Sermon: Lent 2 RCL A – Scourging at the Pillar

This is part two of a five part series on the Sorrowful Mysteries of the Rosary.


The Podcast is available here.



Second Sorrowful Mystery: Scourging at the Pillar

Pilate speaks: It is your custom that I release one prisoner to you on the Pasch. Whom shall I set free, Barabbas —a thief jailed with others for a murder —or Jesus? (Matt 27:17) —Put this man to death and release unto us Barabbas, cries the multitude, incited by their chief priests (Luke 23:18).

Pilate speaks again: What shall I do, then, with Jesus who is called Christ? (Matt 27:22) Crucify Him!

Pilate, for the third time, says to them: Why, what evil has He done? I find no fault in Him that deserves death (Luke 23:22).

The clamour of the mob grows louder: Crucify Him, crucify Him! (Mark 15:14)

And Pilate, wishing to please the populace, releases Barabbas to them and orders Jesus to be scourged.

Bound to the pillar. Covered with wounds.

The blows of the lash sound upon His torn flesh, upon His undefiled flesh, that suffers for your sinful flesh. —More blows. More fury. Still more… It is the last extreme of human cruelty.

Finally, exhausted, they unbind Jesus. —And the body of Christ yields to pain and falls limp, broken and half dead.

You and I are unable to speak. —Words are not needed. —Look at Him, look at Him… slowly. After this… can you ever fear penance?

(Source: Holy Rosary by St. Josemaría Escrivá)

Meditation:

In Matthew, Barabbas is described as a “notorious prisoner,” John has him as a “bandit,” Mark and Luke have him involved in a riot. However we refer to him, the crime he committed was punishable by death. As I meditated on this mystery, I began to see myself in his place and from there, I wondered…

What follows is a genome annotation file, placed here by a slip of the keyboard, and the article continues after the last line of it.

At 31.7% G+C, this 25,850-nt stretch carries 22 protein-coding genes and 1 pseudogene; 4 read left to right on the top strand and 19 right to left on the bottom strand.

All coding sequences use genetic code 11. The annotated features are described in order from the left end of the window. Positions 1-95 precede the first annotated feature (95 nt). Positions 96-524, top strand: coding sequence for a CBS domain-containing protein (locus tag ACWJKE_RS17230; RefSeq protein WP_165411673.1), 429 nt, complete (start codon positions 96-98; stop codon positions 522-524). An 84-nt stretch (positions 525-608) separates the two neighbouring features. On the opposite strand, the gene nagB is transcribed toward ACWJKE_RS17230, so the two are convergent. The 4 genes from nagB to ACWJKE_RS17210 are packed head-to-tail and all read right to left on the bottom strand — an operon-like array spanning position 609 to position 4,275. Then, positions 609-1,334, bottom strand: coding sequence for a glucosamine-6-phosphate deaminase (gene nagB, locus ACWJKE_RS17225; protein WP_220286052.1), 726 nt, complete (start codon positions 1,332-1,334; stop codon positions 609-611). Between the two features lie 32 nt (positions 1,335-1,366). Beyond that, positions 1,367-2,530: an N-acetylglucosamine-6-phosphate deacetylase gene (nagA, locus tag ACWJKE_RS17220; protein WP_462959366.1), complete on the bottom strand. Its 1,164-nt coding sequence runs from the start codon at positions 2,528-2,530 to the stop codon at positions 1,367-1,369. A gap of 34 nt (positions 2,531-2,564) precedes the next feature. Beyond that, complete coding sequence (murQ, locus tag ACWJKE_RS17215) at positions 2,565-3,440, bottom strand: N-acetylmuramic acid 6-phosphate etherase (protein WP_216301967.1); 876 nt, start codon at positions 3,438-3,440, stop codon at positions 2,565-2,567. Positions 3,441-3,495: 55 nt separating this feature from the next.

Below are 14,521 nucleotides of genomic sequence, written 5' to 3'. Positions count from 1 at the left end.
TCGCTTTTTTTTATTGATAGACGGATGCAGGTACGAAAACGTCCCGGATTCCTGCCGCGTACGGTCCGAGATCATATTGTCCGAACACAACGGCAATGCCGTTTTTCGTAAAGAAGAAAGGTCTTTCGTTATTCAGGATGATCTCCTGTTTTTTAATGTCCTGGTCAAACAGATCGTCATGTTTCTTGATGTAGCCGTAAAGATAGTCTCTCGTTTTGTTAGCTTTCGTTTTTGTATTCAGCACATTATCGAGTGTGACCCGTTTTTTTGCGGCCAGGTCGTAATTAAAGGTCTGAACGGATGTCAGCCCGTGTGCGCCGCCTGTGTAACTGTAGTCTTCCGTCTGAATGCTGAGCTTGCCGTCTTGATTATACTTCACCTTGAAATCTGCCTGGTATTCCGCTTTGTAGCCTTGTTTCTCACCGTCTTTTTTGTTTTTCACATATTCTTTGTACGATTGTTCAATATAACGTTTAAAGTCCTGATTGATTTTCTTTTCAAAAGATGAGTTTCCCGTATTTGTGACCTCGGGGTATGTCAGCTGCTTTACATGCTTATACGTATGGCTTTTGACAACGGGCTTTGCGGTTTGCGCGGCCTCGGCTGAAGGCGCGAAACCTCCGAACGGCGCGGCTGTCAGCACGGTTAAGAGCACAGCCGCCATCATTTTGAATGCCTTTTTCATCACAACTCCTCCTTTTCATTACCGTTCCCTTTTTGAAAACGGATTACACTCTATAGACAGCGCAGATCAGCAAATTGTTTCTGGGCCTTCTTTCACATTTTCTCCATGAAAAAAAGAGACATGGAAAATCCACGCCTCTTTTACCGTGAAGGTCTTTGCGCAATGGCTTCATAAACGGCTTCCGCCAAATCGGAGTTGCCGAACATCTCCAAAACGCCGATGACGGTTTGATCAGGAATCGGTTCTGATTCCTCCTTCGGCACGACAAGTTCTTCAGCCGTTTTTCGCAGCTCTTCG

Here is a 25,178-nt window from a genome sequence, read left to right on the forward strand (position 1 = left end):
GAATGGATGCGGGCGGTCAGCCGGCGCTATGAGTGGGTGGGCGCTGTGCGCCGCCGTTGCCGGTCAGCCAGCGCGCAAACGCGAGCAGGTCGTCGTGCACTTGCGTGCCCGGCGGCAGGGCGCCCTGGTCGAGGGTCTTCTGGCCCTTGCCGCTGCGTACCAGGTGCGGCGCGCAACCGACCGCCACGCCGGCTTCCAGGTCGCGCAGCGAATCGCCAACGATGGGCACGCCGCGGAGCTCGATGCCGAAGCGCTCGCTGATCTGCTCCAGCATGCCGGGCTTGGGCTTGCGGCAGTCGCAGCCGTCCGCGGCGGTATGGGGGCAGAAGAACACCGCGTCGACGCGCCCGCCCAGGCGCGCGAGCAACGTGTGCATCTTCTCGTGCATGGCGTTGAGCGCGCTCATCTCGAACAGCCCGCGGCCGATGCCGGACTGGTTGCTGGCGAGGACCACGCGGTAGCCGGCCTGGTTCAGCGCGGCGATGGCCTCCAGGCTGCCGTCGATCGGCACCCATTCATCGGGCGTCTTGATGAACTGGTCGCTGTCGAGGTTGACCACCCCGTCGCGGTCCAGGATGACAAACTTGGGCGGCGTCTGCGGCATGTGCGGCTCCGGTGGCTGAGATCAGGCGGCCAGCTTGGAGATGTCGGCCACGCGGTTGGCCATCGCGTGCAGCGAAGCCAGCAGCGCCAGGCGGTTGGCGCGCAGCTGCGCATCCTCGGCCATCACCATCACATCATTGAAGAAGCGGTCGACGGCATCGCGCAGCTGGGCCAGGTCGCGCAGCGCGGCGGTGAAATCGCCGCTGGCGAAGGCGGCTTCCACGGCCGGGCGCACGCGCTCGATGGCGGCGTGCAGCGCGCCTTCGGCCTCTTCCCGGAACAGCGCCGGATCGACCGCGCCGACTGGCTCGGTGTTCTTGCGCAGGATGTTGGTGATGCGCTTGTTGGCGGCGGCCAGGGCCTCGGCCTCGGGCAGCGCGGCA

When Pilate asked, “Who do you want me to release for you,” who’s name would I have wanted to hear them shout out? How would I feel if I understood that he was truly innocent and I had been set free? How would I have felt that those who had called for my release really didn’t care about me, they just wanted Jesus dead. And from there, how would I have felt when I realized that the only one who actually cared anything about me was to be scourged by the same soldiers who just set me free. I also wondered what it would have been like, as I was walking away from the guards to have caught Jesus eyes.

As I meditated on this mystery and wondered about these things, I also had answers. Who’s name would I want to hear the crowds calling out? Mine. How would I feel about walking away free, knowing he was the innocent one? I’m sorry for him, yes, but I suppose I would have thought, “Tough break.” Did I care that the crowd really didn’t care for me? No. Don’t much care for them either. What were my thoughts on realizing Jesus was the only one who really cared for me? Well, isn’t that the way it always is?

Yes. I have answers for all these questions, except the last. That last question really haunts me, because although I have an answer, I don’t like it. What would I have seen in Jesus eyes as I walked away free and he condemned? The answer, of course, is love. I would have seen love and gratitude. Grateful that he could even save my wretched life.

As my friend Thomas à Kempis wrote in On the Passion of the Christ, “Woe to me, unfortunate sinner, weighed down with the heavy burden of sin! Because of my evil deeds I deserve to be assigned to eternal punishment, but you, holy, just, and loving God, chose to be despised and detested to deliver me from the devil’s deceits and everlasting death.” (Source: On the Passion of Christ: According to the Four Evangelists, p. 47)